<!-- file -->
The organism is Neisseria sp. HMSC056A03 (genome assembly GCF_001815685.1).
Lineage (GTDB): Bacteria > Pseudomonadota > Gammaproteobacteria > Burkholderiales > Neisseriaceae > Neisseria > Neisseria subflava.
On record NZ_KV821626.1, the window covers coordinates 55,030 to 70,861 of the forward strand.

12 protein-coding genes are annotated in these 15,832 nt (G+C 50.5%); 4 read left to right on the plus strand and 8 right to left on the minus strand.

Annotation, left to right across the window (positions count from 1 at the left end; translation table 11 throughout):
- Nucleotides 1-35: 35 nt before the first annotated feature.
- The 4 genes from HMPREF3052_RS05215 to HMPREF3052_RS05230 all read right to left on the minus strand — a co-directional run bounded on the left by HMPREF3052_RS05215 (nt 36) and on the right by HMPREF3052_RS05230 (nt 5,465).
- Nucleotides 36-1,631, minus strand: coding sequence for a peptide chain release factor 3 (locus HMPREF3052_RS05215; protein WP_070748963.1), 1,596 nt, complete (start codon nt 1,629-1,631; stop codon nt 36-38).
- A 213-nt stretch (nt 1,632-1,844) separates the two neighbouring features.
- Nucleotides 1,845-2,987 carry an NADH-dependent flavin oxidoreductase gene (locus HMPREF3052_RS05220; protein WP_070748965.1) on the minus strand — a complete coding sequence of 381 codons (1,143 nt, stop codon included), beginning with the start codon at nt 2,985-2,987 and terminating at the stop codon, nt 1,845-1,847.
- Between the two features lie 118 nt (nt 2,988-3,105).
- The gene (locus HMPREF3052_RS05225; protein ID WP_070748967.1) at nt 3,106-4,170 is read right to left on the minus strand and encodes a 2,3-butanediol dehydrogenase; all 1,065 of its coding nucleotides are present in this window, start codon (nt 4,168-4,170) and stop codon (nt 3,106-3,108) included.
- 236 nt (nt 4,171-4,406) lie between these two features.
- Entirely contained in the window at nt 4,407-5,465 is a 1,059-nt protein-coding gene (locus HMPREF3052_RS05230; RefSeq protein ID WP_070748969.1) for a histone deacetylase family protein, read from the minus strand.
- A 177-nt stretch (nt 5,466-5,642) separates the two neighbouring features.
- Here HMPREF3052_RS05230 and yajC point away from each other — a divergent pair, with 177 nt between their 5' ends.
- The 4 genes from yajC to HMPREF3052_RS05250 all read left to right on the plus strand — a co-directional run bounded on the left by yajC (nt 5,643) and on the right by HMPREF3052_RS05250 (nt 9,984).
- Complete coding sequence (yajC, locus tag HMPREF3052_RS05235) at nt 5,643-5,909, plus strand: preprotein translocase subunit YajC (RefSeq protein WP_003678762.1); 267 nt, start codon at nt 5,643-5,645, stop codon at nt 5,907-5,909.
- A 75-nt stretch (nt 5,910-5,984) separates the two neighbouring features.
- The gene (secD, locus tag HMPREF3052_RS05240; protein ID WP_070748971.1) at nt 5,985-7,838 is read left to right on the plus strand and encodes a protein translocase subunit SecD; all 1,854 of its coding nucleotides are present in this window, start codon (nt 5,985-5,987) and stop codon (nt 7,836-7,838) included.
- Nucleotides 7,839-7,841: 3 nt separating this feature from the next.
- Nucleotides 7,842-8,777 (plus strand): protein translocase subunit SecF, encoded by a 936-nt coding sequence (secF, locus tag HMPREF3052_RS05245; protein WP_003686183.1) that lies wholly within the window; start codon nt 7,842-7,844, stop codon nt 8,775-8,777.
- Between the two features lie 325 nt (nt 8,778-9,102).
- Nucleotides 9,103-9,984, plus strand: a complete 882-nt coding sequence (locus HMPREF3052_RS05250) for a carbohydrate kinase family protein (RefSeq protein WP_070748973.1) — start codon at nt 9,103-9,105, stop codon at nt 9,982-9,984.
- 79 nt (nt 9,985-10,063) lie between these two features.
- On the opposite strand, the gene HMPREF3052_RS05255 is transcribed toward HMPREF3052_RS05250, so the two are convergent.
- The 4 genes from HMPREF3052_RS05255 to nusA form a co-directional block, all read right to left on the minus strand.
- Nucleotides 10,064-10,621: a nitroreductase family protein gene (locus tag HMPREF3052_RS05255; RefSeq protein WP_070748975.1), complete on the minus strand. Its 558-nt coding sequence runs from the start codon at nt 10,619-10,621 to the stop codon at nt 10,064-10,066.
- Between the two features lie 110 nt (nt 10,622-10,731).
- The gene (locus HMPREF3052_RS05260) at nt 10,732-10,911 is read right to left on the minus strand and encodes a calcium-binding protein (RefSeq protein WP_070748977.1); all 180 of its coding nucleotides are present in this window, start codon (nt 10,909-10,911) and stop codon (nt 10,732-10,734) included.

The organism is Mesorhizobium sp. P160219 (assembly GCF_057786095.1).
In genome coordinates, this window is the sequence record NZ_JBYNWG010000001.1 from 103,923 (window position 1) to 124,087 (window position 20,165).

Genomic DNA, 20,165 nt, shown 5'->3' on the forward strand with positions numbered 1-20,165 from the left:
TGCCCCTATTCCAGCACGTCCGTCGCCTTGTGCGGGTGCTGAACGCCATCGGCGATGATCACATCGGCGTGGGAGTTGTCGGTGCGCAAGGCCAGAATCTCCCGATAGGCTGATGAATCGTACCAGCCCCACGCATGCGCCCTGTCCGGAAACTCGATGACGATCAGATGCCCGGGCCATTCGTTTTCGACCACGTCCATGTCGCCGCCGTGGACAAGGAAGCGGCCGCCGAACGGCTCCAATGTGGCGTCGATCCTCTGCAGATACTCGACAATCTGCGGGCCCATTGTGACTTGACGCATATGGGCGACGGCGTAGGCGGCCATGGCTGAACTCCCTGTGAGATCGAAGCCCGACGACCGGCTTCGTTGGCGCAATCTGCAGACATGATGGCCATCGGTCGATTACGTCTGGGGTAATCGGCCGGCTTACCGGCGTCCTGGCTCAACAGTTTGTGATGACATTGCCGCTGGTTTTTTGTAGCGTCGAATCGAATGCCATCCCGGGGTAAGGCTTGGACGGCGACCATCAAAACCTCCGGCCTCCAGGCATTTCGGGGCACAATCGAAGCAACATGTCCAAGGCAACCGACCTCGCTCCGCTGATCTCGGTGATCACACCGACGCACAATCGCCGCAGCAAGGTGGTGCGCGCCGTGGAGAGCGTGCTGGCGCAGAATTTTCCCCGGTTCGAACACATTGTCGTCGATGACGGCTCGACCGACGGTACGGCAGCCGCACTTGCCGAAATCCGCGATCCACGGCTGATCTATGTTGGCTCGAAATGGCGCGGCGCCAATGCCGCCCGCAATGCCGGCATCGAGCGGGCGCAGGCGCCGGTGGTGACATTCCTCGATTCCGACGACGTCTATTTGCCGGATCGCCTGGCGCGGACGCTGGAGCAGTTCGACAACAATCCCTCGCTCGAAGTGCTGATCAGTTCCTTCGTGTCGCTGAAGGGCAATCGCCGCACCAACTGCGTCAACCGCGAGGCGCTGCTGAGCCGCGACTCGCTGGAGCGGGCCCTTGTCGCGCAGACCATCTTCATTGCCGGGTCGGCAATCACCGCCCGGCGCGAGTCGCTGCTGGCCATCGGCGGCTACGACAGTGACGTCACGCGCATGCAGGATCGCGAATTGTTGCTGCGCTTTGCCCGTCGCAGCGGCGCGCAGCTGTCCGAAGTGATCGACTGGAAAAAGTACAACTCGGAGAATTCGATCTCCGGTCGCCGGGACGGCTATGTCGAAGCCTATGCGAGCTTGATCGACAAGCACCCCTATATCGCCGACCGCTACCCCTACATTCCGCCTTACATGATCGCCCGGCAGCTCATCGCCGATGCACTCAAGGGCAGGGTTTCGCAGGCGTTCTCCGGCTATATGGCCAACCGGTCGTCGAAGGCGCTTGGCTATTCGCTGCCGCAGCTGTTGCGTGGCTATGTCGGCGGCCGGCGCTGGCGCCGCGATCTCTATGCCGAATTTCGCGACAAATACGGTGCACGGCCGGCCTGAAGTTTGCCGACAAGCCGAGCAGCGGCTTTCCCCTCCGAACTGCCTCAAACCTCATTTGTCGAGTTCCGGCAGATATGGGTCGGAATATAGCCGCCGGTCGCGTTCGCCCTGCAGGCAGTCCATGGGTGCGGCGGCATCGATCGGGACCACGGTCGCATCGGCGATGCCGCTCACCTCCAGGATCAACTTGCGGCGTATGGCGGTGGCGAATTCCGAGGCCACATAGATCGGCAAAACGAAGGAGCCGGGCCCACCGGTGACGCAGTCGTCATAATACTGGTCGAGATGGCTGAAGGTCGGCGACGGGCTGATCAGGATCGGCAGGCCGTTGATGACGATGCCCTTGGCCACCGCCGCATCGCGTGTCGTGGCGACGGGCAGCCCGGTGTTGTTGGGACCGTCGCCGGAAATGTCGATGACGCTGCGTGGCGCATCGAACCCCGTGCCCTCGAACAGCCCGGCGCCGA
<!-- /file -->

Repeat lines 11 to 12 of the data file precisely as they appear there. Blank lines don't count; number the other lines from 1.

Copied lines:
- Between the two features lie 118 nt (nt 2,988-3,105).
- The gene (locus HMPREF3052_RS05225; protein ID WP_070748967.1) at nt 3,106-4,170 is read right to left on the minus strand and encodes a 2,3-butanediol dehydrogenase; all 1,065 of its coding nucleotides are present in this window, start codon (nt 4,168-4,170) and stop codon (nt 3,106-3,108) included.